Bid HIGHER Than Everyone Else and Still Get the Job!


#21

Read 2 posts up - pretty good explanation.


#22

Since i have dabbled in windows from time to time i do know that there are many differences between costs and types. The reason you can not buy from the company that makes them is you need a builders licence. I just dont understand you sometimes. You look at price only nothing more it seems to me. 10k for some fiberglass windows yes i can see that, but vinyl it comes down to do they even want to bother with you in this case. I could buy a house full of windows for aroung 225 average a pop. 300 in fiberglass. ANd so can anyone else that has a licence. Nice part about window sales the material, labor and mark up are already built into the retail price. THats why you are getting a price that high depending on what type of window you are buying. And for god sake 30 different companies no wonder your paying that much. Why not just asking them for the lowest price right off the bat.


#23

I see the post, but how do you seperate an high bid, low bid medium bid etc etc etc. A contractor can give you a low bid and give you crap service.
You can get an higher bid for a better service for the same job as the lowest bid (if you get my drift) and you would still call them high bidders.

I think high bidders to you joe is the most expensive not quality.


#24

Let me see if I can clear this up.

I have a list of widow sizes. The list explains EXACTLY what I am looking for. The brand, the options, etc, etc. Everything is spelled out - Windows only, no installation.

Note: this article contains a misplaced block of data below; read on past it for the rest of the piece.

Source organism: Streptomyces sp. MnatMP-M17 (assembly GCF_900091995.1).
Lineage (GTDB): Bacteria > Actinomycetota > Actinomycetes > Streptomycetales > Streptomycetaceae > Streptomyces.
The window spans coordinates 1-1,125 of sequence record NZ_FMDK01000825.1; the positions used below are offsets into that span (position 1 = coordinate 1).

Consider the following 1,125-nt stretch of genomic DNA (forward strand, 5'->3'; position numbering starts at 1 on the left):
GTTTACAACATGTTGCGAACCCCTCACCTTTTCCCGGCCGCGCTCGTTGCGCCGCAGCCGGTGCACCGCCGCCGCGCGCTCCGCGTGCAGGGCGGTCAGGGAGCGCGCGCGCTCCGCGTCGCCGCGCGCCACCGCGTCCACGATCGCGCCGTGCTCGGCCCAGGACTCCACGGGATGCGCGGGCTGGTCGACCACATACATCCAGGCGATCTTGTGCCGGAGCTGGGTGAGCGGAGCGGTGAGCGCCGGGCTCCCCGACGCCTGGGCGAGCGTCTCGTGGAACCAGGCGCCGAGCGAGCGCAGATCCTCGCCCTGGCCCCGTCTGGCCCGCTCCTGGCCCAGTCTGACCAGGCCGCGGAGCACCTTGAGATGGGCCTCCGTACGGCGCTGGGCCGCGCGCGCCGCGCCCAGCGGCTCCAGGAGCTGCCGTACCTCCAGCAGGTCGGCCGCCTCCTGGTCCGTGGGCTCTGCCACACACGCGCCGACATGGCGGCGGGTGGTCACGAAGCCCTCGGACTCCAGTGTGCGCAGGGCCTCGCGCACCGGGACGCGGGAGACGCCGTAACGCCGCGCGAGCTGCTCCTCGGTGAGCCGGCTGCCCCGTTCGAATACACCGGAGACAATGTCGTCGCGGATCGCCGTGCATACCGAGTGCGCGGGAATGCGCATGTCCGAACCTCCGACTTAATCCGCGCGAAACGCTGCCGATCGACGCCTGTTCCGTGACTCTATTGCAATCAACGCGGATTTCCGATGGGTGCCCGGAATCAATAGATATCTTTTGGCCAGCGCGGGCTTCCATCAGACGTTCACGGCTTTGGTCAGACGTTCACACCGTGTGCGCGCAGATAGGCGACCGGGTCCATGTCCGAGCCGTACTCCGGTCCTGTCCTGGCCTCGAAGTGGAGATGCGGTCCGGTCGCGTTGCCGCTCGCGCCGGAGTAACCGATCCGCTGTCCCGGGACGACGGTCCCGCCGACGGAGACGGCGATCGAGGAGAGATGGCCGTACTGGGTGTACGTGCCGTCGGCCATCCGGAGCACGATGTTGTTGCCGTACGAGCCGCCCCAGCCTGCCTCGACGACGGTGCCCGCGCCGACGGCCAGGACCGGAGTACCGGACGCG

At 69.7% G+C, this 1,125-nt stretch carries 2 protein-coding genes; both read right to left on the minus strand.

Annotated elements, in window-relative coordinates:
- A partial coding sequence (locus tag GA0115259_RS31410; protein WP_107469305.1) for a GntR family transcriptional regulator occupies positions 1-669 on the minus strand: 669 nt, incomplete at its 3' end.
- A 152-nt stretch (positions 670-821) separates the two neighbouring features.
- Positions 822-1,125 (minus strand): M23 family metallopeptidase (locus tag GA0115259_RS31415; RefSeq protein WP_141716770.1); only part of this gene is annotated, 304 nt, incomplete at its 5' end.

I them fax that list to several retailers asking for a quote. Again, same product, same options, nothing more.

The bids come back to me ranging from 5k to around 13k. From talking to some of these folks, it takes them about 1/2 to 1 hour to sit down and price the windows and fax me back the quote.

Now, I know that you don’t agree with me on this, but a ~$8,000.00 price difference makes me wonder. Actually, no, it does not make me wonder since I know the reason - HIGH BIDDERS!


#25

Ha ha ha, I really find you funny joe. You must get a quote from every building trade that built your home to compare prices. Where do you do your every day shoping, I dread to think how many shops you go in to compare prices. I really do feel sorry for Mrs joe :mrgreen:


#26

ok lets clear some things up. What type of windows are you getting quoted lets start there. There is junk and all the way up to comfortline fiberglass. Price will dictate what type of windows you get. Also how many windows we talking about.


#27

Also if you talk like you do here to anyone within earshot no wonder you get these insaine bids. I would do the same so you would not buy from me.


#28

WAS THINKIN THE SAME THING GTP1003. I TRY TO AVOID THOSE TYPES OF CUSTOMERS WHEN I GET BAD VIBES I JUST POLITLELY TELL THEM I CAN’T BE OF SERVICE TO THEM.

HEY JOE YOU NEVER ANSWERED MY QUESTIONS!!!


#29

It appears I have started a war room. Let’s keep it clean and fun and educational in here.

A note on bidding high: You bid high because you know you and your services are worth it. Why do doctors, lawyers, CPA’s, and other proffesionals charge so much? We are paying for their expertise and the education that got them that expertise. I’m not talking about paying their student loans but the schooling for these kinds of proffesioanls is long. The education continues as they practice. Such is the case with us.